Ask Jolie Holland (cleanliness, our dearly departed)

Dear Jolie,

I hate cleaning, but I also hate it when my disgusting environment gives me rashes. Especially during the summer. Ickies! Black clothing and the occasional bath can only do so much! How can I stop the UN-sanity???

Exasperated in Eagle Rock

Dear Exasperated,

I feel you. I have hated cleaning most of my life, but lately I’ve come up with some methods that are working for me.

You can work from one or both directions, by trying to motivate yourself, and by understanding why you don’t want to clean.

I think you’ve got to inspire yourself to clean. That is, I’m not suggesting you bully or manipulate yourself into doing something you don’t feel like doing. Find some way to motivate yourself in a positive way.

Personally, I am really motivated by beauty. One time I had a big room to organize and didn’t know how to start, so I went out and got a beautiful rug. That was all I needed, really, to get in gear. The rest of the job came into focus around that center.

And it’s helpful to know why you don’t like to clean. I think I understand my aversion to cleaning. It mainly comes down to the fact that my evil stepmother was the one who taught me. She treated her husband’s kids like a tiny cleaning service on our court-appointed visits.

Unfortunately, I have to supplant her negative image with positive ones almost every time I clean. For instance, I think about friends I love who have a very good attitude toward cleaning. I bring my friend Elaine to mind. I remember her home, and the art studio where she works, and how good those spaces feel. She has an honestly positive attitude about cleaning. Incredibly, my best friend Tim likes to clean toilets, so he makes a good role model. In most Miyazaki movies, there are amazing scenes of triumphant, joyous cleaning jobs. Howl’s Moving Castle and My Neighbor Totoro both feature ecstatic orgies of soap bubbles.

Another way to dissolve the mental block is by using timers, an album, or a podcast. The timer tells me it only takes three minutes to make the bed, only twenty minutes to do all the dishes and clean the hell out of the kitchen. Those few minutes loom so much larger than they really are. And it’s really nice to have a clean kitchen, a made bed.

And we can go at it from a philosophical angle: your home is for you. It’s where you make art, food, love. Your consciousness, your energy, and the lives of your loved ones are the true inhabitants of your home. Our stuff, our space is meant to serve us, not take up time or hinder our purposes. I think that fully expressing this reality can look a lot of different ways, because we all have different needs and purposes. A person can be a slave to their home, and on one end of the spectrum that looks like a pristine, neurotically fashionable place. The home is so aesthetic that it is useless. On the other hand you can have a hoarder’s place, where humans are subordinate to inanimate objects, squirreling through narrow trails in rooms packed with stuff. What does your space mean to you? How do you want to relate to it?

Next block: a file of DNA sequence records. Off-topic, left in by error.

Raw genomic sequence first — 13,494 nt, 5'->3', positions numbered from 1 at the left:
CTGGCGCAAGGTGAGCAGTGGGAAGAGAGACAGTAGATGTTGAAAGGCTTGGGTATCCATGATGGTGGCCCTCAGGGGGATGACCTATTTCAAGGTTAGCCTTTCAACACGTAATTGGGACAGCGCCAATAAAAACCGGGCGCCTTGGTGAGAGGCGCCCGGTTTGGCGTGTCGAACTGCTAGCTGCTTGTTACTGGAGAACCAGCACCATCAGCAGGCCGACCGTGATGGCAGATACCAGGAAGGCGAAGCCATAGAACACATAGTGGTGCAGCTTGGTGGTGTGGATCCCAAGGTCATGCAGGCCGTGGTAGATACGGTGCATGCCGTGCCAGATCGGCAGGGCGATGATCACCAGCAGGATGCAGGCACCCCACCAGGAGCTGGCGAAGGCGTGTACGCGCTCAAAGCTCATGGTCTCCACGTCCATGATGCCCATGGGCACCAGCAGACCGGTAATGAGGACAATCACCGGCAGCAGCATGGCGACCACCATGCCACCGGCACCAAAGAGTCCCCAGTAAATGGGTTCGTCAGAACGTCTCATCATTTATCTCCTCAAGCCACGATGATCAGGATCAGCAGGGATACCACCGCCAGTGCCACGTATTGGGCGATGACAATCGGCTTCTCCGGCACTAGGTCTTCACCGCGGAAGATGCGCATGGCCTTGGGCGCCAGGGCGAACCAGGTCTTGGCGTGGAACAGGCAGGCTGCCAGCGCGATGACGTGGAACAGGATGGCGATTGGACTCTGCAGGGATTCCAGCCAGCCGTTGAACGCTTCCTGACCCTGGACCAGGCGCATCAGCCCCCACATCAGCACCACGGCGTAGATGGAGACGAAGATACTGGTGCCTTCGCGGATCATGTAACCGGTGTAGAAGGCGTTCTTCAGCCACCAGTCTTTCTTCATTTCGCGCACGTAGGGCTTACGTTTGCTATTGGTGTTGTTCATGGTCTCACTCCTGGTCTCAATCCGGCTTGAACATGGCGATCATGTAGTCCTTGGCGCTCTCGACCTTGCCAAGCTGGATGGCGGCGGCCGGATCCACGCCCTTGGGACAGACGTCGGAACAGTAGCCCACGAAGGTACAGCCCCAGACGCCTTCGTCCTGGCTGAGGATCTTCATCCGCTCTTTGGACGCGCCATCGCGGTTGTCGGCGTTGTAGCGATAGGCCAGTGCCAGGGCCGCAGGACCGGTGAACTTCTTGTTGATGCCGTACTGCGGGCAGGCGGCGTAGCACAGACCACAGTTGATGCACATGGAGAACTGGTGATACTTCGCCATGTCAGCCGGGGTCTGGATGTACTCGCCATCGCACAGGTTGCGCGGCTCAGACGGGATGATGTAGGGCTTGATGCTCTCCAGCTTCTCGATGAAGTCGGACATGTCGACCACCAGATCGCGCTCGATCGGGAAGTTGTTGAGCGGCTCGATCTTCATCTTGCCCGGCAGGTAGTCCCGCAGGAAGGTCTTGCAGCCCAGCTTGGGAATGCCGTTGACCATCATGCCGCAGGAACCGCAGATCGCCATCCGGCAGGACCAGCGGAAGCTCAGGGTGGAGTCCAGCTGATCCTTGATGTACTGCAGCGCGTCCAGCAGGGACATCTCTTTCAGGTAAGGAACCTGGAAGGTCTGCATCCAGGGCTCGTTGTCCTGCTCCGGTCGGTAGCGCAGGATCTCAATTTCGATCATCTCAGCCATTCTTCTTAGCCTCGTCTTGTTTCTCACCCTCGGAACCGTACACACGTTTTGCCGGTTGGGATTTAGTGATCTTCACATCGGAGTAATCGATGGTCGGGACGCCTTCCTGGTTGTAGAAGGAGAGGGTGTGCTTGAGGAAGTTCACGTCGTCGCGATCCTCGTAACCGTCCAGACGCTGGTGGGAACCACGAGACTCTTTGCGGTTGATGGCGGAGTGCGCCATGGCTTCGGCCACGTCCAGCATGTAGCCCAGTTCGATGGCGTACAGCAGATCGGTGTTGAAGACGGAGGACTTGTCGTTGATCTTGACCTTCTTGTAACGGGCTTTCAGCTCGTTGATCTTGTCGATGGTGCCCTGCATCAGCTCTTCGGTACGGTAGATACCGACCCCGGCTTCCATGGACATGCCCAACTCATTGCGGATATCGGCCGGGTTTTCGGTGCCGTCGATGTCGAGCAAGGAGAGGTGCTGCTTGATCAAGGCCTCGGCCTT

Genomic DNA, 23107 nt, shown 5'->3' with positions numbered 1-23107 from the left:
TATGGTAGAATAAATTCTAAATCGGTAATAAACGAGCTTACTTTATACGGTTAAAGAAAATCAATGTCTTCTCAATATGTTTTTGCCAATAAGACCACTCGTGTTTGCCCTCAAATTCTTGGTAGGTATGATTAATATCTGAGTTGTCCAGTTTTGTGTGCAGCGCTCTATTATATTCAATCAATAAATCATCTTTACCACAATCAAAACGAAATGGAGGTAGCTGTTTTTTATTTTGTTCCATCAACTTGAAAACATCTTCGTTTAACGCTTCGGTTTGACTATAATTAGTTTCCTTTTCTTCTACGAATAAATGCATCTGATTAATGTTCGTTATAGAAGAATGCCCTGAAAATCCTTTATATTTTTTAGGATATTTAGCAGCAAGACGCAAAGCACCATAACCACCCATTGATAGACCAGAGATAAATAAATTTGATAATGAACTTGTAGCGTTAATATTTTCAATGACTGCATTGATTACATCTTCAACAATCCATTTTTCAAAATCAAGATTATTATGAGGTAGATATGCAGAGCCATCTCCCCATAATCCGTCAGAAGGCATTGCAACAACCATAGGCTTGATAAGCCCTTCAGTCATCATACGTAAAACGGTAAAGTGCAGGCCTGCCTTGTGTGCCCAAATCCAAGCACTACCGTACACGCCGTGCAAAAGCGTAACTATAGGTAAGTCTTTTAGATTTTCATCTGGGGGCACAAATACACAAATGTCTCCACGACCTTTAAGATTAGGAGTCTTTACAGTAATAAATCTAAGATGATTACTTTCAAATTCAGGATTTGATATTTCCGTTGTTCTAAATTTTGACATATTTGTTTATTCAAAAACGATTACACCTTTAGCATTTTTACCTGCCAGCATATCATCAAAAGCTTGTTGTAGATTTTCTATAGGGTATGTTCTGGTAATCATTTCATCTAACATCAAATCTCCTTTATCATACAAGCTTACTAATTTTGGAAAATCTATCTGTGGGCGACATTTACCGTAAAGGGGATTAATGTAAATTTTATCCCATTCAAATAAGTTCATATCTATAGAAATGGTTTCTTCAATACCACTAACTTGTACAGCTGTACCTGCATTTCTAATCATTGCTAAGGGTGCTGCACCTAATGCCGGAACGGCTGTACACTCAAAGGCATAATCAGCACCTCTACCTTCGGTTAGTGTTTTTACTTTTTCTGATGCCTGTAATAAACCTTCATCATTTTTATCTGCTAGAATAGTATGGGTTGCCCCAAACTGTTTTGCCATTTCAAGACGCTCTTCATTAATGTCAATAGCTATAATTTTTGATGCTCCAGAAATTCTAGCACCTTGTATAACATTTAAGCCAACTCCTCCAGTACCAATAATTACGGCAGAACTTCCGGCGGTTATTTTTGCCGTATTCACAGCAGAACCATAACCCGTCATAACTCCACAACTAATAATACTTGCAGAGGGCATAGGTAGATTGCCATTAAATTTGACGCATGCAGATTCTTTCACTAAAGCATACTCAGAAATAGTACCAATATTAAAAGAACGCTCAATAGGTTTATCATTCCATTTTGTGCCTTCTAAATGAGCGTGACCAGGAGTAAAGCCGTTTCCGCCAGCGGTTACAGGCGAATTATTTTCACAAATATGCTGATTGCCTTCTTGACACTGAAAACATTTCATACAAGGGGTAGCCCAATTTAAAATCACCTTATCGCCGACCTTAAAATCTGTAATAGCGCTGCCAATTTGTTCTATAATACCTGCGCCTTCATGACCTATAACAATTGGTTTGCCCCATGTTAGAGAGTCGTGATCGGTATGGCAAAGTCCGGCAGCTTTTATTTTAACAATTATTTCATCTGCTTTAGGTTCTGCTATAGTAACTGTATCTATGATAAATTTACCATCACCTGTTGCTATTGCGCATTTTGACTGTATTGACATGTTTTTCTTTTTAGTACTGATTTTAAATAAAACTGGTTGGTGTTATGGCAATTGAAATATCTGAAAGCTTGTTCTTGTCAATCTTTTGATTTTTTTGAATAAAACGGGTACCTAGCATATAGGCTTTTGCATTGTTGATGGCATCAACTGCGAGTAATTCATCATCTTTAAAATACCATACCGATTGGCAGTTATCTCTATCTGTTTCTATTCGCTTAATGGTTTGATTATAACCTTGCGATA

And lastly, make sure you have the right tools for the job. I’m allergic to synthetic smells, so I just use cheap borax for scouring powder, and I buy other well-made, non-toxic products whose smell doesn’t actively dis-inspire me.


Question. My folks have passed away some time ago. In one sense, they are further than far away. They are gone. Yet it seems like they are right here with me, have never left, and are somehow closer than ever. We converse. Am I nuts?

Dear Bill,

I’ve heard friends describe similar experiences, and I’ve felt the same. After my buddy Gerard Smith (of TV On The Radio) died, I felt him with me in a strange, omnipresent way. There’s that saying, somebody is not really dead if their memory lives on with those who have loved them. Humans are weird, ritualistic creatures, and sometimes our psyches work more literally that we might suppose.